This is a guest post. The views expressed here are solely those of the authors and do not represent positions of IEEE Spectrum or the IEEE.
Last month, over 1,000 robotics and artificial intelligence researchers signed an open letter calling for a ban on offensive autonomous weapons, putting new energy into an already spirited debate about the role of autonomy in weapons of the future.
These researchers join an ongoing conversation among lawyers, ethicists, academics, activists, and defense professionals on potential future weapons that would select, engage, and destroy targets without a human in the loop. As AI experts, the authors of the letter can help militaries better understand the risks associated with increasingly intelligent and autonomous systems, and we welcome their contribution to the discussion.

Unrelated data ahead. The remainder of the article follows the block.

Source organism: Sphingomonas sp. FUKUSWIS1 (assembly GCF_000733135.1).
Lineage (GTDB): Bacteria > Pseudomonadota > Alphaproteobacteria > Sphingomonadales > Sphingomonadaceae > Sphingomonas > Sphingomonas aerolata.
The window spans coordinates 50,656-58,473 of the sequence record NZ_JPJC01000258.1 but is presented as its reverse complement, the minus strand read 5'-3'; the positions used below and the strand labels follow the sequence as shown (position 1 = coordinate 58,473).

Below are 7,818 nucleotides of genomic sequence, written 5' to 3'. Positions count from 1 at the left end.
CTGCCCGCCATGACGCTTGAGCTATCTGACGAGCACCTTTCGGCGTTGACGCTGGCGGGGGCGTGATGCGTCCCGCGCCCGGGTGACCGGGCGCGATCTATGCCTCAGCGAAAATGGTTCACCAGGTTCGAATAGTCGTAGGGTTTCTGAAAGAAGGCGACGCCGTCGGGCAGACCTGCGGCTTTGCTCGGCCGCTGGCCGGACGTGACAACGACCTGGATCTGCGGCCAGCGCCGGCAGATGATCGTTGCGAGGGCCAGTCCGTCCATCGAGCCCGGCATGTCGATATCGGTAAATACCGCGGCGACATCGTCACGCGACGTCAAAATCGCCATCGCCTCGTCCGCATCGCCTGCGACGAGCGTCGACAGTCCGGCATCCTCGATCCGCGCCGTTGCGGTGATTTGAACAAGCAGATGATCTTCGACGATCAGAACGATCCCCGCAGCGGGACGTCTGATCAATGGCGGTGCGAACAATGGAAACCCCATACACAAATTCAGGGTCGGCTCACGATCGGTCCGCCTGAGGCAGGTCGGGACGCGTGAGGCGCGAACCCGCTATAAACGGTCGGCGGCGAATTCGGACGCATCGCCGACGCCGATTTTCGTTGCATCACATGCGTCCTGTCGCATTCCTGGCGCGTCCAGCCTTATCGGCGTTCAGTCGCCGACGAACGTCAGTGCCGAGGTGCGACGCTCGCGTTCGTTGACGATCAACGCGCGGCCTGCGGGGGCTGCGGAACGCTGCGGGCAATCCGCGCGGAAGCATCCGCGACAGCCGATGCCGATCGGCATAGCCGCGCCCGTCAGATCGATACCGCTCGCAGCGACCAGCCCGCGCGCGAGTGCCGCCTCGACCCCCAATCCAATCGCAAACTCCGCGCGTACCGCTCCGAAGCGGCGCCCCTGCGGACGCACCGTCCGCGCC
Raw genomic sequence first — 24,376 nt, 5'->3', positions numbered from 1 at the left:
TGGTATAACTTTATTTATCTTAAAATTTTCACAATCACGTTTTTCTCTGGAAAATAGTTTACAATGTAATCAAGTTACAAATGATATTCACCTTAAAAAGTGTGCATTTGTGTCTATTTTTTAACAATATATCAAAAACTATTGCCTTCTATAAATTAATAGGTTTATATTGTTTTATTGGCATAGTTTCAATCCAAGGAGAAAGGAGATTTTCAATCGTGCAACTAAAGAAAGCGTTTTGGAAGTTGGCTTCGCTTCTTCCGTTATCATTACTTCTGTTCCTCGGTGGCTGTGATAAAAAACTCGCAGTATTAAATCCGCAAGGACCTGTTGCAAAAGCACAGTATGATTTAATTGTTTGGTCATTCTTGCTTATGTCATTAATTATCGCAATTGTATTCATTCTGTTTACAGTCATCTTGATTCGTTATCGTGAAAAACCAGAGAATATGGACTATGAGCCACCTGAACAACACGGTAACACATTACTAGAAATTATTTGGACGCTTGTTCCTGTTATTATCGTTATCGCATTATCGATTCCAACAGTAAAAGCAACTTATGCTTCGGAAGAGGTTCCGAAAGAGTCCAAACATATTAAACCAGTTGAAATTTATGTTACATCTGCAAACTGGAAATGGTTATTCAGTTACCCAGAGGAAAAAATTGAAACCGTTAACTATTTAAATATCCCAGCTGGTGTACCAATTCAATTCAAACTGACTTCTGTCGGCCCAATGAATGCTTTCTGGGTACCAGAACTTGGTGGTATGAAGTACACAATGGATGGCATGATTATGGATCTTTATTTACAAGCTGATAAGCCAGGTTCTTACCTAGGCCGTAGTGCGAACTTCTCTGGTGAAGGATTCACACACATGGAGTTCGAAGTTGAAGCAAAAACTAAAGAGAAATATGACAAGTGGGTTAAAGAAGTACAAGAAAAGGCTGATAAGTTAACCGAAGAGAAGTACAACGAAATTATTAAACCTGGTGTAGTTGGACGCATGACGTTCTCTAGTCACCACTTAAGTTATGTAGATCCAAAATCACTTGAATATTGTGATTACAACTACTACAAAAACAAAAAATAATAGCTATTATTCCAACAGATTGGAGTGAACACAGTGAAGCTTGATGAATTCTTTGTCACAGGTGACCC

By calling for a ban on autonomous weapons, the letter raises a host of complex issues, and it will take continued engagement by scientists to help address them. In this article, we discuss some historical precedents for weapons bans, as well as some of the specific challenges that an effective restriction on lethal autonomous weapons would face.